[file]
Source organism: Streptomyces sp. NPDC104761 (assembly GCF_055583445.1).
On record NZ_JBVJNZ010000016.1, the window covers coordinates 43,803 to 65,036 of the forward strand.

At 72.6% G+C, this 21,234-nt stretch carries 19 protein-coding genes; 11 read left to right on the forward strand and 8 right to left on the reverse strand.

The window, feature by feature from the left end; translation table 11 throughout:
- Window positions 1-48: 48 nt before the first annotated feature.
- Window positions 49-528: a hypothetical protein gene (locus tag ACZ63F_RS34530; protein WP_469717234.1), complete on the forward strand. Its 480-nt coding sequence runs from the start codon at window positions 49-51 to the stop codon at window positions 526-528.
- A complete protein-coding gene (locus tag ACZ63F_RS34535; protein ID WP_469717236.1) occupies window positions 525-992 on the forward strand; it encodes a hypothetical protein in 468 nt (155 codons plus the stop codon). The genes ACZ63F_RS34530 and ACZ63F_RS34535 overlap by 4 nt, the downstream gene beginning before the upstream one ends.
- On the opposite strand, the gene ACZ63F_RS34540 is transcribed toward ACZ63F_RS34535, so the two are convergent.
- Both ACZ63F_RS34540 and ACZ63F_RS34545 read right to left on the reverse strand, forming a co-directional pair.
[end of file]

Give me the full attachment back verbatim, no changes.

Source organism: Streptomyces sp. NPDC104761 (assembly GCF_055583445.1).
On record NZ_JBVJNZ010000016.1, the window covers coordinates 43,803 to 65,036 of the forward strand.

At 72.6% G+C, this 21,234-nt stretch carries 19 protein-coding genes; 11 read left to right on the forward strand and 8 right to left on the reverse strand.

The window, feature by feature from the left end; translation table 11 throughout:
- Window positions 1-48: 48 nt before the first annotated feature.
- Window positions 49-528: a hypothetical protein gene (locus tag ACZ63F_RS34530; protein WP_469717234.1), complete on the forward strand. Its 480-nt coding sequence runs from the start codon at window positions 49-51 to the stop codon at window positions 526-528.
- A complete protein-coding gene (locus tag ACZ63F_RS34535; protein ID WP_469717236.1) occupies window positions 525-992 on the forward strand; it encodes a hypothetical protein in 468 nt (155 codons plus the stop codon). The genes ACZ63F_RS34530 and ACZ63F_RS34535 overlap by 4 nt, the downstream gene beginning before the upstream one ends.
- On the opposite strand, the gene ACZ63F_RS34540 is transcribed toward ACZ63F_RS34535, so the two are convergent.
- Both ACZ63F_RS34540 and ACZ63F_RS34545 read right to left on the reverse strand, forming a co-directional pair.